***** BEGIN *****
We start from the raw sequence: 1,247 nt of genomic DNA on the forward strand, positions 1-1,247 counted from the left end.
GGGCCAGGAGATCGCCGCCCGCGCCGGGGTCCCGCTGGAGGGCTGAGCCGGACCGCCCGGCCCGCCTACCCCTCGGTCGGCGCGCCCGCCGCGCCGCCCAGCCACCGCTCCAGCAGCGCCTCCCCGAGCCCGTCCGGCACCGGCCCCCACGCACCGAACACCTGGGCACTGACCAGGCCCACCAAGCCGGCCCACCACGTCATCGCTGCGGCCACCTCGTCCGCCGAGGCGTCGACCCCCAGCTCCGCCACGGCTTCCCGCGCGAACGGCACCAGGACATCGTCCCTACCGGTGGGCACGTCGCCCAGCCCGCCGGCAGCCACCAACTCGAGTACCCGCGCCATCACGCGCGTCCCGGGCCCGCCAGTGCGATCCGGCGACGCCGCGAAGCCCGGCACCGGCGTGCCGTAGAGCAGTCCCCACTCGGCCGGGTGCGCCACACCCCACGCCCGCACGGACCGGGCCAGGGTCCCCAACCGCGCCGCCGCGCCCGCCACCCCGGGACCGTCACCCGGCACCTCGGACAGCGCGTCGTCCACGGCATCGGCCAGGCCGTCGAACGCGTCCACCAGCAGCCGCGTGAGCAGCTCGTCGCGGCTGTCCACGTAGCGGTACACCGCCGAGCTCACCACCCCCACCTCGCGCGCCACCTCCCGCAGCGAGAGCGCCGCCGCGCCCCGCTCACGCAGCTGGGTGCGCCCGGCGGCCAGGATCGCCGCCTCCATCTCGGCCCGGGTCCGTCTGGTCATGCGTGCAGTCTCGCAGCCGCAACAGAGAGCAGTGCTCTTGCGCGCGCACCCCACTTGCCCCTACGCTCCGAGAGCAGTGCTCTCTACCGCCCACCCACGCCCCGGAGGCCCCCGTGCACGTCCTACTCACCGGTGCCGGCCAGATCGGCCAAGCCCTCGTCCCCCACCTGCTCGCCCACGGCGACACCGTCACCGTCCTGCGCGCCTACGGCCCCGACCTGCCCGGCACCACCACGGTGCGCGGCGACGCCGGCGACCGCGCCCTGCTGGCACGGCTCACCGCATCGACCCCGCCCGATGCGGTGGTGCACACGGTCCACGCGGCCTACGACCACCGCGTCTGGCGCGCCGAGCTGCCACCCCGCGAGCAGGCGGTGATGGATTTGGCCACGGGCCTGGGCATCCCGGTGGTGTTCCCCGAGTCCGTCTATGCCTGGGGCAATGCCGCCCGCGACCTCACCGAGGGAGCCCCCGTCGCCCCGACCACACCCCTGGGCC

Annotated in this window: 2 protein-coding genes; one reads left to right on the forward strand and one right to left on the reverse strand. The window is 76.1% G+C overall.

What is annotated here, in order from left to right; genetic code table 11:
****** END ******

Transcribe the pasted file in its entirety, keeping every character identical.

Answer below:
We start from the raw sequence: 1,247 nt of genomic DNA on the forward strand, positions 1-1,247 counted from the left end.
GGGCCAGGAGATCGCCGCCCGCGCCGGGGTCCCGCTGGAGGGCTGAGCCGGACCGCCCGGCCCGCCTACCCCTCGGTCGGCGCGCCCGCCGCGCCGCCCAGCCACCGCTCCAGCAGCGCCTCCCCGAGCCCGTCCGGCACCGGCCCCCACGCACCGAACACCTGGGCACTGACCAGGCCCACCAAGCCGGCCCACCACGTCATCGCTGCGGCCACCTCGTCCGCCGAGGCGTCGACCCCCAGCTCCGCCACGGCTTCCCGCGCGAACGGCACCAGGACATCGTCCCTACCGGTGGGCACGTCGCCCAGCCCGCCGGCAGCCACCAACTCGAGTACCCGCGCCATCACGCGCGTCCCGGGCCCGCCAGTGCGATCCGGCGACGCCGCGAAGCCCGGCACCGGCGTGCCGTAGAGCAGTCCCCACTCGGCCGGGTGCGCCACACCCCACGCCCGCACGGACCGGGCCAGGGTCCCCAACCGCGCCGCCGCGCCCGCCACCCCGGGACCGTCACCCGGCACCTCGGACAGCGCGTCGTCCACGGCATCGGCCAGGCCGTCGAACGCGTCCACCAGCAGCCGCGTGAGCAGCTCGTCGCGGCTGTCCACGTAGCGGTACACCGCCGAGCTCACCACCCCCACCTCGCGCGCCACCTCCCGCAGCGAGAGCGCCGCCGCGCCCCGCTCACGCAGCTGGGTGCGCCCGGCGGCCAGGATCGCCGCCTCCATCTCGGCCCGGGTCCGTCTGGTCATGCGTGCAGTCTCGCAGCCGCAACAGAGAGCAGTGCTCTTGCGCGCGCACCCCACTTGCCCCTACGCTCCGAGAGCAGTGCTCTCTACCGCCCACCCACGCCCCGGAGGCCCCCGTGCACGTCCTACTCACCGGTGCCGGCCAGATCGGCCAAGCCCTCGTCCCCCACCTGCTCGCCCACGGCGACACCGTCACCGTCCTGCGCGCCTACGGCCCCGACCTGCCCGGCACCACCACGGTGCGCGGCGACGCCGGCGACCGCGCCCTGCTGGCACGGCTCACCGCATCGACCCCGCCCGATGCGGTGGTGCACACGGTCCACGCGGCCTACGACCACCGCGTCTGGCGCGCCGAGCTGCCACCCCGCGAGCAGGCGGTGATGGATTTGGCCACGGGCCTGGGCATCCCGGTGGTGTTCCCCGAGTCCGTCTATGCCTGGGGCAATGCCGCCCGCGACCTCACCGAGGGAGCCCCCGTCGCCCCGACCACACCCCTGGGCC

Annotated in this window: 2 protein-coding genes; one reads left to right on the forward strand and one right to left on the reverse strand. The window is 76.1% G+C overall.

What is annotated here, in order from left to right; genetic code table 11: